Can the Air Force Do More to Shelter Its Aircraft from a Potential China Strike?

A group of lawmakers are pushing for the Pentagon to move with more urgency in fortifying ground protection of U.S. aircraft across the Indo-Pacific, arguing it is necessary to defend against the threat of China.

Rep. John Moolenaar (R-Mich.)—the chair of the Select Committee on U.S.-China competition—Sen. Marco Rubio (R-Fla.), and 13 other lawmakers all sent a letter last week to Air Force Secretary Frank Kendall and Navy Secretary Carlos Del Toro about the issue, comparing China’s investments in hardened aircraft shelters to the U.S. and asking for more information on the Air Force and Navy’s plans for such structures.

A hardened aircraft shelter (HAS), typically made of concrete or other durable materials, provides enhanced protection for aircraft against strikes. These shelters vary in size, from single-aircraft protection to modern facilities incorporating maintenance capabilities within the shelter.

“It would require weapons such as ground penetration or bunker buster bombs to breach these thick, reinforced concrete barriers,” Daniel Rice, China military and political strategy subject matter expert at the Krulak Center for Innovation and Future Warfare, told Air & Space Forces Magazine. He added that the shelters mitigate fragmentation from precision-guided bombs or other munitions aimed at damaging runways, therefore aircraft can survive even when an initial strike hits the runway, allowing for rapid runway repairs.

In the letter, lawmakers referenced ongoing research highlighting a disparity in the construction of hardened aircraft shelters between China and the U.S. According to the studies, China has built over 400 aircraft shelters in the last decade, compared to only 22 by the U.S. in the Indo-Pacific region.

Lawmakers also cited a 2023 wargame conducted by the Center for Strategic and International Studies looking at a potential Chinese invasion of Taiwan, which found that approximately 90 percent of aircraft losses for the U.S. would occur on the ground in the scenario, rather than from air combat. Rice echoed these concerns.

“If the Sino-U.S. relationship devolves into conflict, and there is some sort of preemptive or first strike on specifically U.S. facilities, the survivability factor that hardened aircraft shelters provide is currently highly lacking, while China maintains a more hardened and survivable posture with these shelters and underground facilities,” said Rice. “It also suggests that any strike against Chinese targets would likely be less effective or require more munitions to achieve similar effects.”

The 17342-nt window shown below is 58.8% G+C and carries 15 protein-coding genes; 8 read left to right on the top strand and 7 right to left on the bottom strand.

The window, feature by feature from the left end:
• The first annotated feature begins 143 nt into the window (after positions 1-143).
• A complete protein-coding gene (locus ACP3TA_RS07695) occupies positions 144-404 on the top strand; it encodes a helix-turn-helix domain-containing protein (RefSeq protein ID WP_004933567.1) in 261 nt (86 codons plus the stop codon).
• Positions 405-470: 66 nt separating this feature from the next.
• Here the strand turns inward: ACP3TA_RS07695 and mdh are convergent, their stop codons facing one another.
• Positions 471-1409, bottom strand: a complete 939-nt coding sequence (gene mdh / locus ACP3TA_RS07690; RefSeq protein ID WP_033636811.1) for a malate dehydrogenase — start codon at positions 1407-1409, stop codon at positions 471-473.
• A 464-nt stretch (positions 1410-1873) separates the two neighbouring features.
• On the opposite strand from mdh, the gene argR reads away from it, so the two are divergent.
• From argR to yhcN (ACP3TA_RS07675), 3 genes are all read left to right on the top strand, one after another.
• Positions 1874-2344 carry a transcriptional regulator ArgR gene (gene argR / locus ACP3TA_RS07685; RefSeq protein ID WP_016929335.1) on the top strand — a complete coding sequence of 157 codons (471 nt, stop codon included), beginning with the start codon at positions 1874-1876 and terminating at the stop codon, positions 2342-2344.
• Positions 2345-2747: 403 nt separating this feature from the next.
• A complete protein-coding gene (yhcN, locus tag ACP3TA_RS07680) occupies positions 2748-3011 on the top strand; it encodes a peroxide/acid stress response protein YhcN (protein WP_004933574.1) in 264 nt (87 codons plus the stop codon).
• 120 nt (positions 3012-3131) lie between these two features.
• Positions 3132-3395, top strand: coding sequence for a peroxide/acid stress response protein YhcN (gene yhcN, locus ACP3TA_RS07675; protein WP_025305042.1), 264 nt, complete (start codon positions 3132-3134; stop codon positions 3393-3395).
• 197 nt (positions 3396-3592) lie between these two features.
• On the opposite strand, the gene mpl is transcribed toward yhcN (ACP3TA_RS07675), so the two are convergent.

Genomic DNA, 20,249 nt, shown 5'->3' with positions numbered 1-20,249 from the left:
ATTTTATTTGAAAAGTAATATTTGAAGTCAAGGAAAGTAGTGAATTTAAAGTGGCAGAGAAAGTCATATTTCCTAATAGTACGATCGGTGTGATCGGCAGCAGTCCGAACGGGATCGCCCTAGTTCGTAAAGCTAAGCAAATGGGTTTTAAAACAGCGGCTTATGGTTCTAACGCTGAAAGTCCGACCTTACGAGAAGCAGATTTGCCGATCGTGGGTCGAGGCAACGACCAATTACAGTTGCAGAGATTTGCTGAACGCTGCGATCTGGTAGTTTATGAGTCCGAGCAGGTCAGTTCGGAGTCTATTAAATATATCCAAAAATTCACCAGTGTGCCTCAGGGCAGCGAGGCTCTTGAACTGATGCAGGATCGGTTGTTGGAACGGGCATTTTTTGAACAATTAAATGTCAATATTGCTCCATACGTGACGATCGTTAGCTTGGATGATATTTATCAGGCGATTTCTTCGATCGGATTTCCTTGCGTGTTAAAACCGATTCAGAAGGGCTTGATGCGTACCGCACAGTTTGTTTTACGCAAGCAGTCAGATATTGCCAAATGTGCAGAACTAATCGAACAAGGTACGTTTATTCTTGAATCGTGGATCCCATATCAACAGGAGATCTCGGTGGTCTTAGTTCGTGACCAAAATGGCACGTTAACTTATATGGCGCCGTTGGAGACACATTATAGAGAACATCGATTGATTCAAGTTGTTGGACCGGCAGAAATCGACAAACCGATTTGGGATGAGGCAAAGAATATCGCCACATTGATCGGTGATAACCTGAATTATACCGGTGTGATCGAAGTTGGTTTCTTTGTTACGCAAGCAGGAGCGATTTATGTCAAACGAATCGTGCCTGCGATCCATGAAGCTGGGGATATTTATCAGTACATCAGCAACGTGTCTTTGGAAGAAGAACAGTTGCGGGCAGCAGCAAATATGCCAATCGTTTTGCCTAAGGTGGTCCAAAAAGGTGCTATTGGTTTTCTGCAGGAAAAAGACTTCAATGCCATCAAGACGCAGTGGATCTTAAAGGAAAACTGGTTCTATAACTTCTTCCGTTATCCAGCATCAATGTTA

Rice stressed the urgency of building these shelters on a key location like Guam. Currently, there is no HAS on Guam, and the 22 shelters the Pentagon has built in the last 10 years in the region were limited to South Korea and Japan. Guam, a largely exposed island with no mountains, is often a favorable deployment site for costly assets like bombers and fighters for regional exercises.

“There are strategic assets in places such as Hawaii or Alaska, but there is also a much higher political cost for China to strike those locations,” said Rice. “Guam, on the other hand, while serving as a focal point for U.S. forces flowing in and out, it is not a U.S. state. So it is more vulnerable and less politically costly for China in the scenario of conflict.”

Lawmakers also noted a reduced DOD military construction budget for the Indo-Pacific region from fiscal 2023 to 2024. Of the Pentagon’s $15.7 billion budget for military construction worldwide in 2024, less than two percent is allocated for base resilience projects in the region. Rice, who has written about China’s expansion of hardened aircraft shelters, noted that building hardened aircraft shelters and bunkers is a cost-effective way that doesn’t require high-tech to protect limited forces.

“It depends on the project scale, but generally, it can be easily built within a year or two, as long as funding is available and contracts are in place to proceed with construction, along with the necessary workforce,” said Rice.

Given the large losses expected in a possible conflict with China and the costs of replacing existing aircraft with newer ones, the U.S. Air Force and other services should focus on the survivability of their current stocks, Rice said.

“If there is a conflict between China and the U.S., there’s always a high level of attrition between both sides,” said Rice. “It’s a losing fight in terms of cost proposition and then time to reconstitute the force that is used. So anything that we can do to help cost curve and resource curve is beneficial. And if you multiply that across numerous hardened shelters and underground facilities for other critical resources, such as fuel, that’s a huge win when you’re trying to flow forces that will help us sustain any sort of conflict or power projection into the area.”

In their letter, members of Congress requested the secretaries provide them with information by May 29 on:

  • What steps the Air Force and Navy have taken to bolster their passive defenses
  • What plans they have to build hardened aircraft shelters or underground bunkers in the Indo-Pacific
  • Whether they plan to request extra funding for those projects
  • Whether there are any ways to increase the speed of these military construction projects